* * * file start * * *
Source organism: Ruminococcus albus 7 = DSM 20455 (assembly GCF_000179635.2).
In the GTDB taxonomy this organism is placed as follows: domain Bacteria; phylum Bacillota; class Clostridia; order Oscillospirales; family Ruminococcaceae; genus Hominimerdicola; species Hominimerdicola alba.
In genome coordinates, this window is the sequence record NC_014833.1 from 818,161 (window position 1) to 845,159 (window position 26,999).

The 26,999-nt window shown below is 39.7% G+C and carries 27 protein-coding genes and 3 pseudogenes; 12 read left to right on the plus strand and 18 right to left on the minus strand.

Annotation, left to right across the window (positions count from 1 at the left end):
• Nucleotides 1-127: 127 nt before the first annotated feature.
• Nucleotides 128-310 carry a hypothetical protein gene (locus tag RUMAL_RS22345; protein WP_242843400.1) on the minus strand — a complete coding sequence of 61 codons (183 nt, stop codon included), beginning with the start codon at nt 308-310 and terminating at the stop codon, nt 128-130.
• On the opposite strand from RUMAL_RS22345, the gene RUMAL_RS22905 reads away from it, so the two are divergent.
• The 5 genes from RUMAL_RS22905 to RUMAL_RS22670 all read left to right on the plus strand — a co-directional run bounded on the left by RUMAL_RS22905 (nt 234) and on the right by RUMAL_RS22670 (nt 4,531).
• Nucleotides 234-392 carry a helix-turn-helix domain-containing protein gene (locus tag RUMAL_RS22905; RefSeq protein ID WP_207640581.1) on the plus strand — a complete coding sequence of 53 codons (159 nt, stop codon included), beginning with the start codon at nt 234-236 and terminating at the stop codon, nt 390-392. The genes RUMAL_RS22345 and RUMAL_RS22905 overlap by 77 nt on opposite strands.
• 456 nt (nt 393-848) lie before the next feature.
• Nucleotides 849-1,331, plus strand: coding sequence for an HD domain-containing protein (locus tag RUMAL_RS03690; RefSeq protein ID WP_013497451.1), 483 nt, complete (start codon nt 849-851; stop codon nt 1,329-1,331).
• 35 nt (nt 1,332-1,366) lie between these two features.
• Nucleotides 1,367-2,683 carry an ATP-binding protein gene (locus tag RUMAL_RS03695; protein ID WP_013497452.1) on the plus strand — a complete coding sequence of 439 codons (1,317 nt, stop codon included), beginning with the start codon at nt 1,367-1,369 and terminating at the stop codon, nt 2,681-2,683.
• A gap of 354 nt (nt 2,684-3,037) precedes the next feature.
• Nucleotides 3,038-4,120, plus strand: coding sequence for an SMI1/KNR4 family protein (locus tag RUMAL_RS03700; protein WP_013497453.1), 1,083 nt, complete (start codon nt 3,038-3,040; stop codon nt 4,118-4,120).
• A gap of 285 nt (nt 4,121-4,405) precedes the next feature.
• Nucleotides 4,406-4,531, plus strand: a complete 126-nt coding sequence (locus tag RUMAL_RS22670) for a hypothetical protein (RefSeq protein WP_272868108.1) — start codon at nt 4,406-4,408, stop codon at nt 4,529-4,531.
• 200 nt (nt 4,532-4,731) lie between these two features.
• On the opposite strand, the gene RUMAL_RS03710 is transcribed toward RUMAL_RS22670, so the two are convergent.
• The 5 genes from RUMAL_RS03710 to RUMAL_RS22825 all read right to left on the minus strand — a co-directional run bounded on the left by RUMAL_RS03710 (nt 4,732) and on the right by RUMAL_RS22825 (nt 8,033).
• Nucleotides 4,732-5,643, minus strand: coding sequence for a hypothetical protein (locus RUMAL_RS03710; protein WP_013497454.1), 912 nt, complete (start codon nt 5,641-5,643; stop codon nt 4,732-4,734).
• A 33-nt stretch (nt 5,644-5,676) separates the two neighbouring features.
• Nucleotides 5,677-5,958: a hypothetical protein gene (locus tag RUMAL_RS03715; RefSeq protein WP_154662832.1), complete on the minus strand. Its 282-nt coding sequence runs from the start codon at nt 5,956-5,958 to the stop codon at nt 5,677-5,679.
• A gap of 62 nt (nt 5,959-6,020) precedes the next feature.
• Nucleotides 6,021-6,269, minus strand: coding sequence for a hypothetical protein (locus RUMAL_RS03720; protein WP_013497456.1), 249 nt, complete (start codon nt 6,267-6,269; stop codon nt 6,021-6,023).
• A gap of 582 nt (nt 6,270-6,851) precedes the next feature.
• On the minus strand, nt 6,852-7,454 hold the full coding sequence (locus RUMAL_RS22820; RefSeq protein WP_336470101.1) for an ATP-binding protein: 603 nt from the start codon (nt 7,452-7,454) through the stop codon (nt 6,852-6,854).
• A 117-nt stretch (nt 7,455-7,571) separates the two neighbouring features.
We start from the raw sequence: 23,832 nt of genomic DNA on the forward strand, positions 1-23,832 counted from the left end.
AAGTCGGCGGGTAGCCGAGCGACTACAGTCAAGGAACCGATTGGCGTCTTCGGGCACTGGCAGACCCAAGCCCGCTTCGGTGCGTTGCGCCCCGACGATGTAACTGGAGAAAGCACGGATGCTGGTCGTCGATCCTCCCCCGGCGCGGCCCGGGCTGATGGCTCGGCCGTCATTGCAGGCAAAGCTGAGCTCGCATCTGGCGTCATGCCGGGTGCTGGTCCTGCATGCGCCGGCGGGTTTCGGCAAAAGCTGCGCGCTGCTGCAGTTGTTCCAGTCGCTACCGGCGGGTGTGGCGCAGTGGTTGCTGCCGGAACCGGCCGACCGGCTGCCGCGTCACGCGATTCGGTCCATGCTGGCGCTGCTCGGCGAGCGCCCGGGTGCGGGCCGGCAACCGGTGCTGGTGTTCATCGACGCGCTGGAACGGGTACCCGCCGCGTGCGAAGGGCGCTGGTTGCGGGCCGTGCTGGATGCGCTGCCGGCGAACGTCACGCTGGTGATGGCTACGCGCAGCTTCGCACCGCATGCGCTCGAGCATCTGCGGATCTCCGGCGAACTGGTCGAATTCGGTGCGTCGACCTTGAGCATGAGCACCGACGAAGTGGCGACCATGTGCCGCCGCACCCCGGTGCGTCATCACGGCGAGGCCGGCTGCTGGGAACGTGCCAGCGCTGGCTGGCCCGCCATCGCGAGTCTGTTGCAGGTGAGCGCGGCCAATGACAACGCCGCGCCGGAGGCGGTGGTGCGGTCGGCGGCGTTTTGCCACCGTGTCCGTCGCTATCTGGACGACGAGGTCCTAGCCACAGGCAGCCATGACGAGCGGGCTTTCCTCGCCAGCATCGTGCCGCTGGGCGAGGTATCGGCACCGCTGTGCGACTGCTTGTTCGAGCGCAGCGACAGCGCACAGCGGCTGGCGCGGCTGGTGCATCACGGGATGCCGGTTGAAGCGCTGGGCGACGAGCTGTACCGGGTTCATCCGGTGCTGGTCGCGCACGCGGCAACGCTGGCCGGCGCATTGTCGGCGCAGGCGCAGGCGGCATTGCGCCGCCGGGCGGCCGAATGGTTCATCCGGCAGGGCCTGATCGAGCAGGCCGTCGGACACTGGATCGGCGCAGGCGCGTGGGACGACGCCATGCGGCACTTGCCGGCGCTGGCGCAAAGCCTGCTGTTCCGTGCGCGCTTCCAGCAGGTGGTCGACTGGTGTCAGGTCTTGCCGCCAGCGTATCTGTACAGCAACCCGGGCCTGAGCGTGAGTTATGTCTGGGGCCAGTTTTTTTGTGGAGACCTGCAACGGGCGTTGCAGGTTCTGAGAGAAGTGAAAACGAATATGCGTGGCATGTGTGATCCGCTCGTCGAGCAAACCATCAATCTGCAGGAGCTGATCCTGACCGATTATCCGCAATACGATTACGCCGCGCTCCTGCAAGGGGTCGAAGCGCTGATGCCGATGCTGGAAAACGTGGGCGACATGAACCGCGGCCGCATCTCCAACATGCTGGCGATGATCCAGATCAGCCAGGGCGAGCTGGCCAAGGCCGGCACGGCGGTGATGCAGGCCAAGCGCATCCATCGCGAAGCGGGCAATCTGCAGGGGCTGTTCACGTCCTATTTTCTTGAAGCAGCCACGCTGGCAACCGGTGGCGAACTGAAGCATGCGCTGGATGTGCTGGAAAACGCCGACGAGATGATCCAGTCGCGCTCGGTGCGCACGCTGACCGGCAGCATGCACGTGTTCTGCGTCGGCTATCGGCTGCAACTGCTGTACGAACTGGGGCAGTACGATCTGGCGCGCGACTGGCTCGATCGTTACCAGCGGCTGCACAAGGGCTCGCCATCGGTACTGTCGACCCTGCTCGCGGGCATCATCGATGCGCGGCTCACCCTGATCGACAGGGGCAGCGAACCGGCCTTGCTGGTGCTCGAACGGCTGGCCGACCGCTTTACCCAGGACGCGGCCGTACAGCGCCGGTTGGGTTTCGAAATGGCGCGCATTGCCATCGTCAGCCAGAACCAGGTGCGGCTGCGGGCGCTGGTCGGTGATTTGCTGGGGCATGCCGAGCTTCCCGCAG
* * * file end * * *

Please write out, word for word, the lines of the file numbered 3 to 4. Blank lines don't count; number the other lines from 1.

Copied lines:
In genome coordinates, this window is the sequence record NC_014833.1 from 818,161 (window position 1) to 845,159 (window position 26,999).

The 26,999-nt window shown below is 39.7% G+C and carries 27 protein-coding genes and 3 pseudogenes; 12 read left to right on the plus strand and 18 right to left on the minus strand.